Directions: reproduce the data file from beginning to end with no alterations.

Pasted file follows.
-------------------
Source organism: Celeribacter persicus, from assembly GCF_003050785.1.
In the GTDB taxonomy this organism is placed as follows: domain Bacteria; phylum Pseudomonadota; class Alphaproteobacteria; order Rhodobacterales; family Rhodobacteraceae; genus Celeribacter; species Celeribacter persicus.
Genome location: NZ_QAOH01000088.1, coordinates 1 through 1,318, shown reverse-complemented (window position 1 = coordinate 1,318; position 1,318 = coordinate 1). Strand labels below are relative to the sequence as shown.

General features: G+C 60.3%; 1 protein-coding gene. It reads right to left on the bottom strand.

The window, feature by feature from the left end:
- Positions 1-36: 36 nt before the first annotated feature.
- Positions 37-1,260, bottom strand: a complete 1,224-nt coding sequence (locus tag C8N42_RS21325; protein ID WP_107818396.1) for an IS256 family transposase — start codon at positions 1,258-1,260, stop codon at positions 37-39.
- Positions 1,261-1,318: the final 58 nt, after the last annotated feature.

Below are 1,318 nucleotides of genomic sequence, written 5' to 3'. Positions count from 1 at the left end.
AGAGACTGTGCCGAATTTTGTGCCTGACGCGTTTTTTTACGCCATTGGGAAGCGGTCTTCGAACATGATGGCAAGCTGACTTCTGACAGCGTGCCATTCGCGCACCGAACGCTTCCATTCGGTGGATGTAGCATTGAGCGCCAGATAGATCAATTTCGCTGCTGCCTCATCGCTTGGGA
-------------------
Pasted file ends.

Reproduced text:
Source organism: Celeribacter persicus, from assembly GCF_003050785.1.
In the GTDB taxonomy this organism is placed as follows: domain Bacteria; phylum Pseudomonadota; class Alphaproteobacteria; order Rhodobacterales; family Rhodobacteraceae; genus Celeribacter; species Celeribacter persicus.
Genome location: NZ_QAOH01000088.1, coordinates 1 through 1,318, shown reverse-complemented (window position 1 = coordinate 1,318; position 1,318 = coordinate 1). Strand labels below are relative to the sequence as shown.

General features: G+C 60.3%; 1 protein-coding gene. It reads right to left on the bottom strand.

The window, feature by feature from the left end:
- Positions 1-36: 36 nt before the first annotated feature.
- Positions 37-1,260, bottom strand: a complete 1,224-nt coding sequence (locus tag C8N42_RS21325; protein ID WP_107818396.1) for an IS256 family transposase — start codon at positions 1,258-1,260, stop codon at positions 37-39.
- Positions 1,261-1,318: the final 58 nt, after the last annotated feature.

Below are 1,318 nucleotides of genomic sequence, written 5' to 3'. Positions count from 1 at the left end.
AGAGACTGTGCCGAATTTTGTGCCTGACGCGTTTTTTTACGCCATTGGGAAGCGGTCTTCGAACATGATGGCAAGCTGACTTCTGACAGCGTGCCATTCGCGCACCGAACGCTTCCATTCGGTGGATGTAGCATTGAGCGCCAGATAGATCAATTTCGCTGCTGCCTCATCGCTTGGGA